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Japanese Whisky Dictionary

Nikka Tsuru

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Masataka Taketsuru, the founder of Nikka and known as the “father of Japanese whiskey” , put all his skill and pride into creating this blended whiskey as the culmination of his passion for whiskey, and named it after himself as his last work. A crane stands in the northern land. The supple shape of the bottle represents the graceful, soft, yet dignified figure of the crane. It is the pinnacle of Nikka’s blended products. It is sold only at Yoichi Distillery and Miyagikyo Distillery.


The Bottle

Details of the original spirit, maturing barrels and number of bottles sold are unknown.

The blender is different, indicating that the blend is different from that of “Tsuru 17 years” , which has been discontinued. There is a young impression of the original sake, and the aging and smoky flavors are suppressed. It features a small amount of young Yoichi sake, aged Miyagikyo sake and perhaps a sweetness from the café grain.

It tastes different from Tsuru 17 years, which is said to be the best Nikka blended, but there is no doubt that Tsuru Non-Age is also a very well-balanced bottle.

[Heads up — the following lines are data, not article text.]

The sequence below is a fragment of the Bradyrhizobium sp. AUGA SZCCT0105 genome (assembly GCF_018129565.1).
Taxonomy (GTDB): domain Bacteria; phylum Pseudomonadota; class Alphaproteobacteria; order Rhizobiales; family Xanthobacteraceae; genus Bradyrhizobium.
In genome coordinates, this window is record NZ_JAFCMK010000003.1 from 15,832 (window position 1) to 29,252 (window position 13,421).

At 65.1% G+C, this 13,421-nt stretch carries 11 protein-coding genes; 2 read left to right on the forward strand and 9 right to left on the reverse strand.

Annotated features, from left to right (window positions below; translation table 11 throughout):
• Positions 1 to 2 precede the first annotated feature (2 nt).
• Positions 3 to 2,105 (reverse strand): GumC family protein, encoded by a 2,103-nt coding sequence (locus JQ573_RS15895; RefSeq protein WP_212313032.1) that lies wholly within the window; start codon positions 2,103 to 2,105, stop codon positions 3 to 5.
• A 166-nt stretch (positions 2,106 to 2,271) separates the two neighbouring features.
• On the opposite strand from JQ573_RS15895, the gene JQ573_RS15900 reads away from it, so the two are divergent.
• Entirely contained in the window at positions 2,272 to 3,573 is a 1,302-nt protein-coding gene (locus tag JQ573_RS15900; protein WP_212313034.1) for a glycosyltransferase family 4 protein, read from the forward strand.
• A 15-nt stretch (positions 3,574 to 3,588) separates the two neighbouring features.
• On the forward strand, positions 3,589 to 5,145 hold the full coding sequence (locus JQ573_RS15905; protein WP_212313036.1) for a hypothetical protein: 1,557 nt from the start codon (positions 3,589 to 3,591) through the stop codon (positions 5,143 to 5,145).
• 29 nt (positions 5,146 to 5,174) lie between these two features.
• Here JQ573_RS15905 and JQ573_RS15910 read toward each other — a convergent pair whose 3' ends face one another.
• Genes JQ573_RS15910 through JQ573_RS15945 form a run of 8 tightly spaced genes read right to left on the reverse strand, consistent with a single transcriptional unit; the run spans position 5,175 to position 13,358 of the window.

Nose Soft peaty aroma, dry and gorgeous. Sweet fruitiness and woodiness.
Taste Spicy oak aroma and sweetness like apples and oranges. Youthfulness of the original and sweetness of the grain coexist.
Aftertaste Smoky and sweet. The caramel sweetness and the oaky aroma linger for a long time.



Alcohol content 43%
alcohol category Blended whiskey
Contents 700ml
Number of bottles sold Limited to Yoichi distillery and Miyagikyo distillery
Suggested retail price 13,200 yen (tax included)
Release date 2016



Our Take

Currently, it is sold in small quantities only at Yoichi Distillery and Miyagikyo Distillery. The blend and the original alcohol may be different from the “Tsuru 17 years” which has been discontinued, but both are definitely worthy of being called Nikka’s best blended beer.

As I mentioned above, the details of the raw alcohol and barrels used are unknown. My guess is that it is probably young Yoichi, aged Miyagikyo, and café grain. I had the impression that the youthfulness of the Yoichi, the aged Miyagikyo, and the Cafe Grain were a perfect match.

If you search for “crane” , you will get a hit for “Taketsuru” , so it is a bottle that is not well known. The availability of this whiskey is limited to distilleries, so there are probably very few people who have seen it.

It is a whiskey with a very high level of perfection, and I hope that many people will learn about it and try it.


(All Images Courtesy of JPWhisky.net)


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